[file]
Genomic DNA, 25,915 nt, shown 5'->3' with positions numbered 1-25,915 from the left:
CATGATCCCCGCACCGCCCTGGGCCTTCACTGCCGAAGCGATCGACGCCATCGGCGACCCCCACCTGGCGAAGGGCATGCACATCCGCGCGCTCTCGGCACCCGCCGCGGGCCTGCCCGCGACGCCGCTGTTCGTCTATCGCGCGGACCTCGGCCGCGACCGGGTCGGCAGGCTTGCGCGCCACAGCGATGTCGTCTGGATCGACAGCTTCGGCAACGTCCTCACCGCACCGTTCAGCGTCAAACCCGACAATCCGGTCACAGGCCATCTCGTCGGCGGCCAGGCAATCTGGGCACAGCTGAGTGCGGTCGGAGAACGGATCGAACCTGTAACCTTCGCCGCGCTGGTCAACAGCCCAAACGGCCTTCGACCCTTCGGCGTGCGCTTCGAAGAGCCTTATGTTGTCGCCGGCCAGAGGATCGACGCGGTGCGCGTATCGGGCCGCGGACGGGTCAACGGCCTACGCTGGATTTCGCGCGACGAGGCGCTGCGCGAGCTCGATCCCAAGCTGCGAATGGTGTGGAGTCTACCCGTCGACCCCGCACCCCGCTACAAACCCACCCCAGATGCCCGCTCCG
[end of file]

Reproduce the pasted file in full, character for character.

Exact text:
Genomic DNA, 25,915 nt, shown 5'->3' with positions numbered 1-25,915 from the left:
CATGATCCCCGCACCGCCCTGGGCCTTCACTGCCGAAGCGATCGACGCCATCGGCGACCCCCACCTGGCGAAGGGCATGCACATCCGCGCGCTCTCGGCACCCGCCGCGGGCCTGCCCGCGACGCCGCTGTTCGTCTATCGCGCGGACCTCGGCCGCGACCGGGTCGGCAGGCTTGCGCGCCACAGCGATGTCGTCTGGATCGACAGCTTCGGCAACGTCCTCACCGCACCGTTCAGCGTCAAACCCGACAATCCGGTCACAGGCCATCTCGTCGGCGGCCAGGCAATCTGGGCACAGCTGAGTGCGGTCGGAGAACGGATCGAACCTGTAACCTTCGCCGCGCTGGTCAACAGCCCAAACGGCCTTCGACCCTTCGGCGTGCGCTTCGAAGAGCCTTATGTTGTCGCCGGCCAGAGGATCGACGCGGTGCGCGTATCGGGCCGCGGACGGGTCAACGGCCTACGCTGGATTTCGCGCGACGAGGCGCTGCGCGAGCTCGATCCCAAGCTGCGAATGGTGTGGAGTCTACCCGTCGACCCCGCACCCCGCTACAAACCCACCCCAGATGCCCGCTCCG